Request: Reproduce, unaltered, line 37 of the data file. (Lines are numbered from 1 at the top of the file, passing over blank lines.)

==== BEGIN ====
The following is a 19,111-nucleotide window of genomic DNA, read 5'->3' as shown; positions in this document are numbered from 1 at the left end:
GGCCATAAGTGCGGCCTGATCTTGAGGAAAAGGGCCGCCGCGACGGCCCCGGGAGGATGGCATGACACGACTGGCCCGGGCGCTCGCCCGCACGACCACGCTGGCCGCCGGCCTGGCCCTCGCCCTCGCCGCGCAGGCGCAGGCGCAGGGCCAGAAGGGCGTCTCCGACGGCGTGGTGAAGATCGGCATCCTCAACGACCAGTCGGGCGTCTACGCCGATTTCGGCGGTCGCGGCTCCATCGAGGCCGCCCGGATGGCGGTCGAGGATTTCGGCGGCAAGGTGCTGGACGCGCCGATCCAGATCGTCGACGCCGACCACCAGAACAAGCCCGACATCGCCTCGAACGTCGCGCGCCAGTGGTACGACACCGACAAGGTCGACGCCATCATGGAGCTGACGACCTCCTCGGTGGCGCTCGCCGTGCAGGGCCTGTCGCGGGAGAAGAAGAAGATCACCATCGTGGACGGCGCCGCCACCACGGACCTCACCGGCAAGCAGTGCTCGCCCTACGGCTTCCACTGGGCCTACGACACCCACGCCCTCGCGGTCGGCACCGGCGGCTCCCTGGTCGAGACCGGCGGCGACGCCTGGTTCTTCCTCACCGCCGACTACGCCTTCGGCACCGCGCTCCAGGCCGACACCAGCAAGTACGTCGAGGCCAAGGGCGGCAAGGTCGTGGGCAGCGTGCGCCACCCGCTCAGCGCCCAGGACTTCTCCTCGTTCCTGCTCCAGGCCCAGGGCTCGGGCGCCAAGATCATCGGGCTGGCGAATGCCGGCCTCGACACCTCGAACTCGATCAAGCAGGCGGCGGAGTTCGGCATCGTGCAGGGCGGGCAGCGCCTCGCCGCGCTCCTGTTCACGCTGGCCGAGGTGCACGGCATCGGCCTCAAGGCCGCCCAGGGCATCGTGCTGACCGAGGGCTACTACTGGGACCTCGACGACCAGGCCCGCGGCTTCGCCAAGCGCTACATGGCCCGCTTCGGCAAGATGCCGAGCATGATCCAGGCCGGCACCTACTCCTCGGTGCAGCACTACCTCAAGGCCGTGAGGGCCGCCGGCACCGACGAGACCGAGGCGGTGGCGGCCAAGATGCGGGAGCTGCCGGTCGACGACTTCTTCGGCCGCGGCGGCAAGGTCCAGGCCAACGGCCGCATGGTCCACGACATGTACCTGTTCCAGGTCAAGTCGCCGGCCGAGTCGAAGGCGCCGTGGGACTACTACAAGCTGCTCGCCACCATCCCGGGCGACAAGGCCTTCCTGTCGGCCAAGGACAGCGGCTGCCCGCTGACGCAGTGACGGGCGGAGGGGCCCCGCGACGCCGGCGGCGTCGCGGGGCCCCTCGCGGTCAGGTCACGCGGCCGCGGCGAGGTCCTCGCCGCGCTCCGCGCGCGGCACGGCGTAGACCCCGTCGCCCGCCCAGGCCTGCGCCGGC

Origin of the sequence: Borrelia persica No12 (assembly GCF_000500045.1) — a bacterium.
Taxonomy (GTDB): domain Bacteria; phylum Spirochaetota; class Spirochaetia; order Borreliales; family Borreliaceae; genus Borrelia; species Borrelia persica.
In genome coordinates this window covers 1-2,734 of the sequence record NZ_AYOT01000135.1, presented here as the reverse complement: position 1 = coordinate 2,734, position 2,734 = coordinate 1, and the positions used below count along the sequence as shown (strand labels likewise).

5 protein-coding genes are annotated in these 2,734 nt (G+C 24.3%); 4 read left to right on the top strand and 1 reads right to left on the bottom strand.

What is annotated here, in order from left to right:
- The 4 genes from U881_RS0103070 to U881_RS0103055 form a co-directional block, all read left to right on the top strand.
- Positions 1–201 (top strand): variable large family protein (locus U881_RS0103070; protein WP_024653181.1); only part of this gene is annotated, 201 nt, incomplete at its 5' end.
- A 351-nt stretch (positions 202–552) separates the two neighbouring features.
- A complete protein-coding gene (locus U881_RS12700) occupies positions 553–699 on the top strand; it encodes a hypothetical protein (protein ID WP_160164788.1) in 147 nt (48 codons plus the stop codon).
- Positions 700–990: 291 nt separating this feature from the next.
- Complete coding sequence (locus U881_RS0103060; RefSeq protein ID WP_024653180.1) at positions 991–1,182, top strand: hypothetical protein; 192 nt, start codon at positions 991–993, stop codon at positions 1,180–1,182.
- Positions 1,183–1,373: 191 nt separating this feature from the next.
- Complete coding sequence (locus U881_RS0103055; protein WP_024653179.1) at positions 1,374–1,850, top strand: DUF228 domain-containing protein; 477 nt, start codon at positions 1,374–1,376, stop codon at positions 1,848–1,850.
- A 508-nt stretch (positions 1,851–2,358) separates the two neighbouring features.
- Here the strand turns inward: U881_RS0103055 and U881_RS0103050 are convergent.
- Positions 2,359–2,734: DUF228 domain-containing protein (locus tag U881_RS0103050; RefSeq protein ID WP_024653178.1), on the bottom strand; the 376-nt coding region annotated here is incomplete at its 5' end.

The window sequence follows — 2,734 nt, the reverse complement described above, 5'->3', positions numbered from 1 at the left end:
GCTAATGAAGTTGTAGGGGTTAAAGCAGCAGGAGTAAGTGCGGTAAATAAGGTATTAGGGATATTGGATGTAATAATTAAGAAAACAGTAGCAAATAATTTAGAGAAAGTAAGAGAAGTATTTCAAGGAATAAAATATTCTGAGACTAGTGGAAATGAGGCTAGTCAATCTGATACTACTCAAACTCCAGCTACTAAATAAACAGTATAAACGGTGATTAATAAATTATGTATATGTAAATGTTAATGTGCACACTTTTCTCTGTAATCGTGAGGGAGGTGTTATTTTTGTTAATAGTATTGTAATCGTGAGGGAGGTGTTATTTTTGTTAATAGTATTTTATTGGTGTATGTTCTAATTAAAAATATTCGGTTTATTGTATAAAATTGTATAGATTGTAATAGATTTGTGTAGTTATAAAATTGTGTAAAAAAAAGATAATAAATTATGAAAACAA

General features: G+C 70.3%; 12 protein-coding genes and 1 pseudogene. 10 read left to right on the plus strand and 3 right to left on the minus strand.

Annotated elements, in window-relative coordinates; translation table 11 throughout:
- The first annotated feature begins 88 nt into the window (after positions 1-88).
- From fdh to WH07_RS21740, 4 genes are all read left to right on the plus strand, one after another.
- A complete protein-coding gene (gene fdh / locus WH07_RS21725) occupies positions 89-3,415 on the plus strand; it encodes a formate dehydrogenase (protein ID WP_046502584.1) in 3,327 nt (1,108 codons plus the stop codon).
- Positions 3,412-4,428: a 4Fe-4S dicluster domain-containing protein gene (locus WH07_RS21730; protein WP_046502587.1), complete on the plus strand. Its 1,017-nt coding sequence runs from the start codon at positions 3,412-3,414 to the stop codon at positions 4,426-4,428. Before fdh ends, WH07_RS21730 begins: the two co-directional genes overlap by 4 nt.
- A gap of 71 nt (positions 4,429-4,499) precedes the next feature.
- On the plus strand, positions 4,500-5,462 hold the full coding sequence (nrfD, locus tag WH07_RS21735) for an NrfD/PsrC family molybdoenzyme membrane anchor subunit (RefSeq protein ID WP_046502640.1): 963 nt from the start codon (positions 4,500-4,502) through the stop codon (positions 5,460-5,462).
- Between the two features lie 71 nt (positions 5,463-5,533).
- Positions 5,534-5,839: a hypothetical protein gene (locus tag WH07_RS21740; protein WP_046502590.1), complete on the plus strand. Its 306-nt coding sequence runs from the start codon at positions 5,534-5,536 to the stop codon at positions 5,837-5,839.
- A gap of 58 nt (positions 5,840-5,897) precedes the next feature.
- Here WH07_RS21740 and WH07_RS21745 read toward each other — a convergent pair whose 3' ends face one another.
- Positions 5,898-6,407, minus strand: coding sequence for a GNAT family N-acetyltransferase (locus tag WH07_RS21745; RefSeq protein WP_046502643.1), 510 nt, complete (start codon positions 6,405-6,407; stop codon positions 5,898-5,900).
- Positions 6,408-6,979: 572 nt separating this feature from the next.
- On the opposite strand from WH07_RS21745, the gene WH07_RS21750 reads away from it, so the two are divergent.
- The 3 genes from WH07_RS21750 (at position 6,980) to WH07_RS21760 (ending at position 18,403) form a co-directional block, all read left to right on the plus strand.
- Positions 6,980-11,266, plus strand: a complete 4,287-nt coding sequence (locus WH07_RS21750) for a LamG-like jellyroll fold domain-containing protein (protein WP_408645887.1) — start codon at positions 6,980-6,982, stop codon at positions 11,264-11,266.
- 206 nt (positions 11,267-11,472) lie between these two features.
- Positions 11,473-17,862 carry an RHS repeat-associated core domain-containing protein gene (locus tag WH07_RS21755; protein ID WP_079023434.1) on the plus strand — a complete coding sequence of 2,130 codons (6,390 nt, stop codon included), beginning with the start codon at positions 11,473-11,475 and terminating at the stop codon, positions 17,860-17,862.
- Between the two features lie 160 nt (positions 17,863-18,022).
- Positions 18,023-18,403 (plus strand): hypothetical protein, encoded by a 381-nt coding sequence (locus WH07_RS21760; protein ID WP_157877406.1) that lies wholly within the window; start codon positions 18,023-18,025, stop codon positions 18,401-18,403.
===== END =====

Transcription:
- Positions 6,980-11,266, plus strand: a complete 4,287-nt coding sequence (locus WH07_RS21750) for a LamG-like jellyroll fold domain-containing protein (protein WP_408645887.1) — start codon at positions 6,980-6,982, stop codon at positions 11,264-11,266.